|Saint John Baptist de la Salle,
Jeremiah 31:10, 11-12, 13
The readings for today all speak of the promises and power of God to gather into one the people of God to celebrate God's blessings. This lesson is particularly important to us during Lent when we focus on what Jesus' role in the covenant of peace God makes with us.
As Christians, we know that the Old Testament promise to bring God's people to their own land to bless them does not depend on a historical event that establishes a territorial kingdom with a political leader in this world. As I reflect on the promises in Ezekiel 37:21-28, I can easily see why the people of Israel looked for a political solution to their spiritual anxieties. Sanctification, or freedom from sin, appears to be assured when God makes a covenant of peace and brings the scattered people together in one place of refuge where we will no longer defile ourselves or do anything detestable. In Jeremiah 31:10-13, we might also interpret redemption, or the recovery of what is owed, as a political process. Jeremiah says the Lord gathers us together and pays a ransom for us, redeeming us from whatever is too strong for us. We can imagine how it would be if we no longer were required to pay taxes, publish to get tenure, or do homework. What if we no longer experienced guilt, jealousy, loneliness, sickness, old age, or fear of death? If there were only the goodness of the Lord, giving us everything we needed, we would certainly rejoice with singing and dancing!
Given these Old Testament promises, it is not difficult for me to understand why the Jews were confused about what Jesus was saying and doing. Surely Jesus was not about securing for them their own land and gathering them together in a place of refuge. In John 11:45-57, we read that the chief priests and the Pharisees were concerned that the Romans would destroy what tenuous control they did have over their holy places and political territory if Jesus were to continue to attract believers through his teaching and healing. So, when Caiaphas, the high priest said "it is expedient for you that one man should die for the people, and that the whole nation should not perish....and not for the nation only, but to gather into one the children of God who are scattered abroad," the rest of the chief priests and Pharisees put out a warrant for Jesus' arrest. With only a week before the feast of the Passover, when the Jews purified themselves, they wondered whether Jesus would dare enter Jerusalem.
It is my reflection on the triumphant entry of Jesus into Jerusalem to attend the Feast of the Passover that is the source of spiritual growth for me this Lenten season. Today is the day before Palm Sunday, which is also the Feast of the Passover this year. I reflect on the power of God to gather God's people together in one place of refuge were we will be cleansed. Jesus was the main attraction at the Feast of the Passover in Jerusalem that brought so many people together nearly 2,000 years ago. Jesus is the agent of our redemption today, as people gather together to be cleansed, to be healed, and to be blessed in religious sanctuaries all over the world.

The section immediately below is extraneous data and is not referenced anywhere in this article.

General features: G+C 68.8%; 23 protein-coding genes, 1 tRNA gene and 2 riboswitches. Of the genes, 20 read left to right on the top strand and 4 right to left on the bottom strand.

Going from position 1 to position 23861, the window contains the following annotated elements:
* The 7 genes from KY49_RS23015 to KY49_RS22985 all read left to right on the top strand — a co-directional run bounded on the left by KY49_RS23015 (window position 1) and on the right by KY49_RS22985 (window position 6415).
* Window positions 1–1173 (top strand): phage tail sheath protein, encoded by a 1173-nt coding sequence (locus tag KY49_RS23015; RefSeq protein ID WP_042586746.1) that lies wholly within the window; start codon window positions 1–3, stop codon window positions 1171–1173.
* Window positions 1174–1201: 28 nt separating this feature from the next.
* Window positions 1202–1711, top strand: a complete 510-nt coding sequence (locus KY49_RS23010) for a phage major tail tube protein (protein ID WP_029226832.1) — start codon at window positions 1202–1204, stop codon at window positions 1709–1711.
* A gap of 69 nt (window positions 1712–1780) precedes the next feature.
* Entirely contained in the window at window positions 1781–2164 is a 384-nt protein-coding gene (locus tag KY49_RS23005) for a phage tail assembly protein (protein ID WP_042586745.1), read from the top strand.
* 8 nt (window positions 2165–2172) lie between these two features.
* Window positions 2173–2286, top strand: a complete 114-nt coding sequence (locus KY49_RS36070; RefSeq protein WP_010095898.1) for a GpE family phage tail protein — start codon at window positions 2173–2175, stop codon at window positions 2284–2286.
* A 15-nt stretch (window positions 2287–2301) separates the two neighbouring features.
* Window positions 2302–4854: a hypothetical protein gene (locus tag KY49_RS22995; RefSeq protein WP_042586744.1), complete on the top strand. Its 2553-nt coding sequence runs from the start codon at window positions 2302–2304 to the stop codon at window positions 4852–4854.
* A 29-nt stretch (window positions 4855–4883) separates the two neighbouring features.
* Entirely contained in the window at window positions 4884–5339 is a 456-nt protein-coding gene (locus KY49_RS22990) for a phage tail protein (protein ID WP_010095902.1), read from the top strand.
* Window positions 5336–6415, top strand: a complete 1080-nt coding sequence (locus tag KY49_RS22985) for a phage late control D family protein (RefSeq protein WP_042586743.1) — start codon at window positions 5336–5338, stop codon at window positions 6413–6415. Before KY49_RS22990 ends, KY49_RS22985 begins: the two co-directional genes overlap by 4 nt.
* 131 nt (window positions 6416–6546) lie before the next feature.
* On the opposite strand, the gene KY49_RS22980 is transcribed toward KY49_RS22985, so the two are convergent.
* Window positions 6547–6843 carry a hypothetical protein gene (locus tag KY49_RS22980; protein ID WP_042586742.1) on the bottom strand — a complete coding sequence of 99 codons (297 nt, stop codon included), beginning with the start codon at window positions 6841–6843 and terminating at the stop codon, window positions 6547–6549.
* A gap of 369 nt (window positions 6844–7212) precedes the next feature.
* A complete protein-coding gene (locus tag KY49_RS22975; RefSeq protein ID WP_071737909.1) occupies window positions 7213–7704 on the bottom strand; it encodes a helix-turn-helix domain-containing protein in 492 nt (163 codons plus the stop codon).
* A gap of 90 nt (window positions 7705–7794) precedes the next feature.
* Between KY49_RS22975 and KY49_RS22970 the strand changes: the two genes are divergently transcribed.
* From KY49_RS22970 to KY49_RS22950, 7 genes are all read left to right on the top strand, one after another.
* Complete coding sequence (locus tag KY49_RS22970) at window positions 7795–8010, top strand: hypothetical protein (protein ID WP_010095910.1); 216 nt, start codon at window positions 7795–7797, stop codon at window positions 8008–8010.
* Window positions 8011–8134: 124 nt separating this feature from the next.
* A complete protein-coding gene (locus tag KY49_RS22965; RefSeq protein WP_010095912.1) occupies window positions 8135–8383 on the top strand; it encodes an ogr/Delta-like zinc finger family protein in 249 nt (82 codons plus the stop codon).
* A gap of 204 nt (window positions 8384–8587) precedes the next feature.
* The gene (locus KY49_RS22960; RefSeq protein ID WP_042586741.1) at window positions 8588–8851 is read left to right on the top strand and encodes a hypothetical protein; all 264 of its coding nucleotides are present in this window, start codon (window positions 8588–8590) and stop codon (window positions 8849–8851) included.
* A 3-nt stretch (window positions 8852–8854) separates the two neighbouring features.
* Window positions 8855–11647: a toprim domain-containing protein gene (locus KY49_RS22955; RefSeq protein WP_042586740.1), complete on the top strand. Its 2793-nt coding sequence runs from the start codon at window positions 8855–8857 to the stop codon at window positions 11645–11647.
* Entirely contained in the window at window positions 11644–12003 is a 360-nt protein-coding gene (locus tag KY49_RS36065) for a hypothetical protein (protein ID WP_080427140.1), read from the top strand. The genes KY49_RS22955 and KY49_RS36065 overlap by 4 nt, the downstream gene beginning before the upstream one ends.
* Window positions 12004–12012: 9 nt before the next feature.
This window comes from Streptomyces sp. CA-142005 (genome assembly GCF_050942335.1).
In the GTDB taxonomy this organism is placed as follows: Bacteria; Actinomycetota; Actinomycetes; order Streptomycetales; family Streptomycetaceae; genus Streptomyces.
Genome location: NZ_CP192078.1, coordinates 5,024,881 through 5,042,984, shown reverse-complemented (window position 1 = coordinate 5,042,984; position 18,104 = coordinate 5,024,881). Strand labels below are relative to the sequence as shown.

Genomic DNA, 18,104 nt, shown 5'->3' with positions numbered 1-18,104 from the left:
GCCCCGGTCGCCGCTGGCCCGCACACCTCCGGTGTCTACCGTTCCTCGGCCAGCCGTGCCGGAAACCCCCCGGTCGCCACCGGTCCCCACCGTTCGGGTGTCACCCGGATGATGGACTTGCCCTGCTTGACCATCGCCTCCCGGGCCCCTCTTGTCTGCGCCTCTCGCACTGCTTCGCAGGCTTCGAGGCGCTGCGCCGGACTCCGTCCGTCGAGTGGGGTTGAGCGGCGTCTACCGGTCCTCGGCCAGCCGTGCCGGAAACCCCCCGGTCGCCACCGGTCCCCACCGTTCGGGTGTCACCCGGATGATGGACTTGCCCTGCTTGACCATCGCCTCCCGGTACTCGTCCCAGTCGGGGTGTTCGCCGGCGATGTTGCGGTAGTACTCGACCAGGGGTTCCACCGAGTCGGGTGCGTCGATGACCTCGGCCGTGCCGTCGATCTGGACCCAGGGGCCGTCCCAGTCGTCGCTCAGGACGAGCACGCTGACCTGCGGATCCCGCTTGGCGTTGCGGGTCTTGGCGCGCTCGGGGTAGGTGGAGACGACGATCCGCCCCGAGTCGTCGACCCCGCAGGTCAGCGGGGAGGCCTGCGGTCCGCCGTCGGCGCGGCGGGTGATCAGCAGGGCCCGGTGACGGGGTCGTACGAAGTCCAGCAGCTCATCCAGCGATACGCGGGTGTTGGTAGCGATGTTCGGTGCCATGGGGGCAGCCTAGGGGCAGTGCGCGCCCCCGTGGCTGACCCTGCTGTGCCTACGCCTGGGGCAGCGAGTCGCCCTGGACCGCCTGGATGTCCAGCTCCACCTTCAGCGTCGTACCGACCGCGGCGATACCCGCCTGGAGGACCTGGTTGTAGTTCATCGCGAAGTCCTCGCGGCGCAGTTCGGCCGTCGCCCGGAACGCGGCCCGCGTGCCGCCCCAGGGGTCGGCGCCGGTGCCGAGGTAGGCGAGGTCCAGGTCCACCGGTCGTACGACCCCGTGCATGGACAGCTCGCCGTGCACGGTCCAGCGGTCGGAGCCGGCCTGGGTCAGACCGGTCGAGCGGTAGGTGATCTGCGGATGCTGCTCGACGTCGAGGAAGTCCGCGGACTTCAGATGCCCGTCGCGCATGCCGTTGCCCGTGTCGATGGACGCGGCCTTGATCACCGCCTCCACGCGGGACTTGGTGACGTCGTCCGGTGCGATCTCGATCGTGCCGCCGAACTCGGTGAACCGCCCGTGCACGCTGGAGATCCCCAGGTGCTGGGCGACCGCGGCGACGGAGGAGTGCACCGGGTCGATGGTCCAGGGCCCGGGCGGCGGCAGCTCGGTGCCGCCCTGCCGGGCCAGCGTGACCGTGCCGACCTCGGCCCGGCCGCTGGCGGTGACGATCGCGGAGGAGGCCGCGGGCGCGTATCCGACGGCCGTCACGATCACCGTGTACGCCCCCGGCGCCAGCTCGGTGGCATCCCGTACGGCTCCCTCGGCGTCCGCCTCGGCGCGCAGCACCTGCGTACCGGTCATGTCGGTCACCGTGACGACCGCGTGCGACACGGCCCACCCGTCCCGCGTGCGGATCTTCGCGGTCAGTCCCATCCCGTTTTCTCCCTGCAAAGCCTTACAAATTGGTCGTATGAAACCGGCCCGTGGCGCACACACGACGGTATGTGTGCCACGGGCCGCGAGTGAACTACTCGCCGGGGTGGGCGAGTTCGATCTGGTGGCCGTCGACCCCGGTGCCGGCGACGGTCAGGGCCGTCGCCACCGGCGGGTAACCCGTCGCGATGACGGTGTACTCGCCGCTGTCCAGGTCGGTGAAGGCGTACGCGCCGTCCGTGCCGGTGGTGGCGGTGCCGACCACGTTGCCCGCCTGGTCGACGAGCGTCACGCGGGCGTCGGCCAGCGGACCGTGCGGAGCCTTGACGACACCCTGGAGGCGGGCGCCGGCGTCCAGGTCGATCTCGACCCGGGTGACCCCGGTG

It has taken me many years to understand Palm Sunday in the context of redemption. Over the years, through the practice of Lenten devotions, I learned to think about my sinful human nature, the consequences of my sin, the need for repentance, and my absolute dependence upon God's grace in cleansing me of the suffering from that sin. I do spiritual exercises during Lent to develop my inner spiritual life and look forward to Easter Sunday as the celebration of the certainty that Jesus did not suffer and die in vain to pay a ransom for my sins and the sins of other believers. But Good Friday is still ahead of me, and if I take my personal penitence seriously, rejoicing with singing and dancing on Palm Sunday seems inappropriate. Death must be faced.
Maybe spiritual exercises help, or maybe it is accepting the reality
of death, and maybe it is just all about grace, but as I grow older, I
am better able to understand Palm Sunday as a vital celebration of life
in the midst of death. If I believe that God ransomed my soul through
the death of Christ, I can also enter Jerusalem with triumphant singing
and dancing. Palm Sunday has become, for me, a celebration of Christ's
willingness to face death. In the midst of doing repentance workouts
that acknowledge the burden of my sins and how difficult it is for me to
change my life, now is also time for me to celebrate not being afraid of
my own death and new life. There is one more week of Lenten spiritual
growth exercises before the Easter celebration, but during this week, I
focus on my spiritual strengths, not my weaknesses. Tomorrow, I go
to Jerusalem with singing and dancing, not fear...and I join with all the
people of God who are gathered together to celebrate God's blessings.
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